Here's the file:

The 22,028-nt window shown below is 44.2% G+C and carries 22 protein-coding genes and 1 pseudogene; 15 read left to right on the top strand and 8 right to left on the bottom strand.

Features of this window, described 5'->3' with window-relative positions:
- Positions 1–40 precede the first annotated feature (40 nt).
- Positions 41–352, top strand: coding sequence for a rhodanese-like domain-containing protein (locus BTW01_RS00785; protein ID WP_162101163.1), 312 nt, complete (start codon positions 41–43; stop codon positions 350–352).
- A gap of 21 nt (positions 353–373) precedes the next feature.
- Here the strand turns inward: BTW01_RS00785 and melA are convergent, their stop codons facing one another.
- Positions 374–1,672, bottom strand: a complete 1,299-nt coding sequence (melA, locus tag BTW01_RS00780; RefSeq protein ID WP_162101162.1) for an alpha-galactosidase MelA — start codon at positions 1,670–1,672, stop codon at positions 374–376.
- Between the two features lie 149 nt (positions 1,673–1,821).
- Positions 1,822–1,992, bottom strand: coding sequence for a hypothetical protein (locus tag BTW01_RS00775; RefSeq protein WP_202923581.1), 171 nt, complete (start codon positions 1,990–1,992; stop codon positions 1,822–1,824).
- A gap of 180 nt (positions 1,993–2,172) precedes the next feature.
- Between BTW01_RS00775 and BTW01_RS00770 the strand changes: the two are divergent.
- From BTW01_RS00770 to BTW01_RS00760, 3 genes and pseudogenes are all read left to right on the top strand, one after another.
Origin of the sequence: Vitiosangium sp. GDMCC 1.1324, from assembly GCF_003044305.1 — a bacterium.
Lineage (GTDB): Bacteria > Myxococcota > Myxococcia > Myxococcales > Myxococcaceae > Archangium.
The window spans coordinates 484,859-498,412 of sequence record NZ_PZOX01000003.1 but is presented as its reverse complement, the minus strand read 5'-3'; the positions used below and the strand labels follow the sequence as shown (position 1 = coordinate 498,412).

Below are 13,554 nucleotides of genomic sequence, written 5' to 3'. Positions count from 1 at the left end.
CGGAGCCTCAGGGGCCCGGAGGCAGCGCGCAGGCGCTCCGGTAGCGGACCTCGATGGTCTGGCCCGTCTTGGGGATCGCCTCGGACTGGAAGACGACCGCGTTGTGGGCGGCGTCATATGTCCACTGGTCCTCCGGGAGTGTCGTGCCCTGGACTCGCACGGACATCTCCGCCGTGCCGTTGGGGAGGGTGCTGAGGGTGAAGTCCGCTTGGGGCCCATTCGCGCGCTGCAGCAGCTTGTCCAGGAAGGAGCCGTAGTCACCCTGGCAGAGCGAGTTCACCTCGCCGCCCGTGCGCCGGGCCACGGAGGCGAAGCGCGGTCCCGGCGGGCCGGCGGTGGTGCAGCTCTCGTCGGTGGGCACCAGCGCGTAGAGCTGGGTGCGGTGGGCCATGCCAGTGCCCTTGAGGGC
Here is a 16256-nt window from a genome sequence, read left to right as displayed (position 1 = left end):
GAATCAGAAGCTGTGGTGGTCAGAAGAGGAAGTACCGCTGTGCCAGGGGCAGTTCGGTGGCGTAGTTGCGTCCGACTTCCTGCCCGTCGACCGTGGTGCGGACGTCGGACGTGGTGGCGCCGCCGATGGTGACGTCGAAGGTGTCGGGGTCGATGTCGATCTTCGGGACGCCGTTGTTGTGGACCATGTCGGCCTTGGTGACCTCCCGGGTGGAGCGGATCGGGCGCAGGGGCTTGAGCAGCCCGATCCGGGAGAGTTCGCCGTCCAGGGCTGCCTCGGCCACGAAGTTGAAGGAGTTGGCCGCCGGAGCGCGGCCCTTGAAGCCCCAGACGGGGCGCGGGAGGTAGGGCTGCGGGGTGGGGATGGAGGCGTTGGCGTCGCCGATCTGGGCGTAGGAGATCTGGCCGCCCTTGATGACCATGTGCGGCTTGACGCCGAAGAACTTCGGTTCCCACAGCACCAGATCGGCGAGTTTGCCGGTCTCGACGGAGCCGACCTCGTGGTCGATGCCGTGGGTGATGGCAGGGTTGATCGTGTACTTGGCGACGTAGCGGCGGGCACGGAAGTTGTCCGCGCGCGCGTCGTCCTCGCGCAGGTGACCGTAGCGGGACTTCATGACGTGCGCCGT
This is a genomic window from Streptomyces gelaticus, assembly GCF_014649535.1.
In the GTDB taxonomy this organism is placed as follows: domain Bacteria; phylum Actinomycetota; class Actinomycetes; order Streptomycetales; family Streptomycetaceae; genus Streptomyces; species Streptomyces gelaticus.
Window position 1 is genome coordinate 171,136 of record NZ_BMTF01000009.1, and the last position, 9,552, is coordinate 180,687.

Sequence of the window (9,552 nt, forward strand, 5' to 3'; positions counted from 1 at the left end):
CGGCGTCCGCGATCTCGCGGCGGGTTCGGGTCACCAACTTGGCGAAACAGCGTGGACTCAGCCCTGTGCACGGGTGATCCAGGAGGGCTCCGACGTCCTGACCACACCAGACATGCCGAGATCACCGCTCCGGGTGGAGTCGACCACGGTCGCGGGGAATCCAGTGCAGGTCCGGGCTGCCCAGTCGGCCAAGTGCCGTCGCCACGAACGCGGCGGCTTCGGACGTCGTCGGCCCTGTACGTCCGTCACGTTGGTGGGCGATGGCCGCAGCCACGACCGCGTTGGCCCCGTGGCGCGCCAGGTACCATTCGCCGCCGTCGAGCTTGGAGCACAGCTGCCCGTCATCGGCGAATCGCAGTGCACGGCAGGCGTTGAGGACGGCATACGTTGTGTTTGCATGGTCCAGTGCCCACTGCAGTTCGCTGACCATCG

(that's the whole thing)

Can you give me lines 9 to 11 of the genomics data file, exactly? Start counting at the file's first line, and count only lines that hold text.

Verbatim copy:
- Positions 1,822–1,992, bottom strand: coding sequence for a hypothetical protein (locus tag BTW01_RS00775; RefSeq protein WP_202923581.1), 171 nt, complete (start codon positions 1,990–1,992; stop codon positions 1,822–1,824).
- A gap of 180 nt (positions 1,993–2,172) precedes the next feature.
- Between BTW01_RS00775 and BTW01_RS00770 the strand changes: the two are divergent.